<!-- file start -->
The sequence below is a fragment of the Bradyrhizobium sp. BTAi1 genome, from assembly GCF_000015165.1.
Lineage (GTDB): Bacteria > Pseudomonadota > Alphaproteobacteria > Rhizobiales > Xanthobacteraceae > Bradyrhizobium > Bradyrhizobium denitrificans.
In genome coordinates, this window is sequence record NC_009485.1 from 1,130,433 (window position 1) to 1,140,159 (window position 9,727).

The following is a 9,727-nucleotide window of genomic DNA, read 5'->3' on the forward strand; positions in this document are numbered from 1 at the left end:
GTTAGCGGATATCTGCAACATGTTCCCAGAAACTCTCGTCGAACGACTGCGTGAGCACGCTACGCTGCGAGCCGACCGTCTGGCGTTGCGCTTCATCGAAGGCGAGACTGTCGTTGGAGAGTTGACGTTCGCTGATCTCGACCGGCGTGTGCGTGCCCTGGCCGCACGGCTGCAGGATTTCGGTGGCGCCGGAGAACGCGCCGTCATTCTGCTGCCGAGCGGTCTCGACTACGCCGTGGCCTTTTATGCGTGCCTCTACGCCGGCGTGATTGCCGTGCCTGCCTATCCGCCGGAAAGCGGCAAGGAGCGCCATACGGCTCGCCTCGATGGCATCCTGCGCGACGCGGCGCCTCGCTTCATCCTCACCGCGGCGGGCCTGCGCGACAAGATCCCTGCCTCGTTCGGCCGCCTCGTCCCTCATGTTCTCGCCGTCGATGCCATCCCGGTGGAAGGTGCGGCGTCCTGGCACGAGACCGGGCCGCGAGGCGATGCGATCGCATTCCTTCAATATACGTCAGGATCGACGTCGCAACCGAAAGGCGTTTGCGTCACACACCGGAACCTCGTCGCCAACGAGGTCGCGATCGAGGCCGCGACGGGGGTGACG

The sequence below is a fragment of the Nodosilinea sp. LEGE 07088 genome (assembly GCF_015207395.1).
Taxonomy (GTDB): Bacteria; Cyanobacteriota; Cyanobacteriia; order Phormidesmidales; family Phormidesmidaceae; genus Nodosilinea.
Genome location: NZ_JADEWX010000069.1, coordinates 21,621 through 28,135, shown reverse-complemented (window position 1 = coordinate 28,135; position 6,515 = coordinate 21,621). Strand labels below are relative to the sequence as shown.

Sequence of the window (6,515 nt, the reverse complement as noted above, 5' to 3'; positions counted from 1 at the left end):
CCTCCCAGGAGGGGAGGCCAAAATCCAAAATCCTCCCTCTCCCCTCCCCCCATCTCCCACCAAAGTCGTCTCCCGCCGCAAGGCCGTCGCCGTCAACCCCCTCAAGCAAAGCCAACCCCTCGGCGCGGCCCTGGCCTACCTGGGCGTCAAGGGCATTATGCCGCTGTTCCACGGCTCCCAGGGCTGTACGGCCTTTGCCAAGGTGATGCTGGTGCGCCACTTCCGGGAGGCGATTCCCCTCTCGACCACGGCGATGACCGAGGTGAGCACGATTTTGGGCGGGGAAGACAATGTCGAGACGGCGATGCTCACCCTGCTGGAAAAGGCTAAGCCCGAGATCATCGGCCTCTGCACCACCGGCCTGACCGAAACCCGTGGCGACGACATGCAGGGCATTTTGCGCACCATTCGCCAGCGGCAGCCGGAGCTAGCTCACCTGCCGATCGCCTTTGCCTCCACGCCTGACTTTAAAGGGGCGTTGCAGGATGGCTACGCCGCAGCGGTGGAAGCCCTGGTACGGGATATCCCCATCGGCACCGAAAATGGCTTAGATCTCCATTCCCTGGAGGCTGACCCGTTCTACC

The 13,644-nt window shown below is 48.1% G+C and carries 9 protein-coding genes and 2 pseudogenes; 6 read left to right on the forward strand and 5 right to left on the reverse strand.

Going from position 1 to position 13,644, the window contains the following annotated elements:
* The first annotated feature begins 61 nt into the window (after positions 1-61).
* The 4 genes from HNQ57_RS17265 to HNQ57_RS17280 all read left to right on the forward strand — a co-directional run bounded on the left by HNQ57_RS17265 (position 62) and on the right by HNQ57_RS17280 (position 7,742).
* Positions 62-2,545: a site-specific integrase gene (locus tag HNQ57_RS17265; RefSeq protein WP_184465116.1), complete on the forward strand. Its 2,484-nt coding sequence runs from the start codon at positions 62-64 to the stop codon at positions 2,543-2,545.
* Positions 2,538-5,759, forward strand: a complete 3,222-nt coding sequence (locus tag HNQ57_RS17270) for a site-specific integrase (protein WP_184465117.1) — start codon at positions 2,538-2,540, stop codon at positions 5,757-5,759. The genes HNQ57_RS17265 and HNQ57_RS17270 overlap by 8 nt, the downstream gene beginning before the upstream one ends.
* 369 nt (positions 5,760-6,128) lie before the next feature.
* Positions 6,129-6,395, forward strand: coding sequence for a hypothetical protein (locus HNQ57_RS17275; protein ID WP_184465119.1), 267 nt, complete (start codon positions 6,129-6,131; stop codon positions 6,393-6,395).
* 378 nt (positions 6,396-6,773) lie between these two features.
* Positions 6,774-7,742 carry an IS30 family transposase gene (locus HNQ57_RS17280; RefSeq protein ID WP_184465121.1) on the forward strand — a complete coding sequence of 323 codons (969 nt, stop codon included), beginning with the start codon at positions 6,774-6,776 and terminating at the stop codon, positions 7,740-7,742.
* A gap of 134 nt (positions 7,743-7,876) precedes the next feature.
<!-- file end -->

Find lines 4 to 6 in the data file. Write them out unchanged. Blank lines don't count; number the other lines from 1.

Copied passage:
The following is a 9,727-nucleotide window of genomic DNA, read 5'->3' on the forward strand; positions in this document are numbered from 1 at the left end:
GTTAGCGGATATCTGCAACATGTTCCCAGAAACTCTCGTCGAACGACTGCGTGAGCACGCTACGCTGCGAGCCGACCGTCTGGCGTTGCGCTTCATCGAAGGCGAGACTGTCGTTGGAGAGTTGACGTTCGCTGATCTCGACCGGCGTGTGCGTGCCCTGGCCGCACGGCTGCAGGATTTCGGTGGCGCCGGAGAACGCGCCGTCATTCTGCTGCCGAGCGGTCTCGACTACGCCGTGGCCTTTTATGCGTGCCTCTACGCCGGCGTGATTGCCGTGCCTGCCTATCCGCCGGAAAGCGGCAAGGAGCGCCATACGGCTCGCCTCGATGGCATCCTGCGCGACGCGGCGCCTCGCTTCATCCTCACCGCGGCGGGCCTGCGCGACAAGATCCCTGCCTCGTTCGGCCGCCTCGTCCCTCATGTTCTCGCCGTCGATGCCATCCCGGTGGAAGGTGCGGCGTCCTGGCACGAGACCGGGCCGCGAGGCGATGCGATCGCATTCCTTCAATATACGTCAGGATCGACGTCGCAACCGAAAGGCGTTTGCGTCACACACCGGAACCTCGTCGCCAACGAGGTCGCGATCGAGGCCGCGACGGGGGTGACG

The sequence below is a fragment of the Nodosilinea sp. LEGE 07088 genome (assembly GCF_015207395.1).